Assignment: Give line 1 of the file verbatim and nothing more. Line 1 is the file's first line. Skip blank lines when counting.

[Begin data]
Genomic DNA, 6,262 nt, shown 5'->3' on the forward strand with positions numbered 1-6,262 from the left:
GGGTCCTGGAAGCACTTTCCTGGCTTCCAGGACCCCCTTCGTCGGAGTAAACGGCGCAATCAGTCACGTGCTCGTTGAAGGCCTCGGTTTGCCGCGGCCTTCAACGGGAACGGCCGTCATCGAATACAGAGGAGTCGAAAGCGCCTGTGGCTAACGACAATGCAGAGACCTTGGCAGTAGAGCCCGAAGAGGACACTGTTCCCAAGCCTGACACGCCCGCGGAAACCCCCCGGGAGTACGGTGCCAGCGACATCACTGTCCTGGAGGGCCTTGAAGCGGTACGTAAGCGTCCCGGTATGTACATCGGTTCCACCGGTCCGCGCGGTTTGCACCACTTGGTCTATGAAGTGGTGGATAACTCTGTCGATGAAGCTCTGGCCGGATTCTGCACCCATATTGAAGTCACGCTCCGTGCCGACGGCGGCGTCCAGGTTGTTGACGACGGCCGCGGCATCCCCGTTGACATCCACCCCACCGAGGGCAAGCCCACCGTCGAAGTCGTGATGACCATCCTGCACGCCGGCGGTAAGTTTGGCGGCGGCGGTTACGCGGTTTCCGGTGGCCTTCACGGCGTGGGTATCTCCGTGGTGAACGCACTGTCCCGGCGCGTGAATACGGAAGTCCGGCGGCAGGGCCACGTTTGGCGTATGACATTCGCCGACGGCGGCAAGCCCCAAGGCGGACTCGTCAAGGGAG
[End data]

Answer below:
Genomic DNA, 6,262 nt, shown 5'->3' on the forward strand with positions numbered 1-6,262 from the left: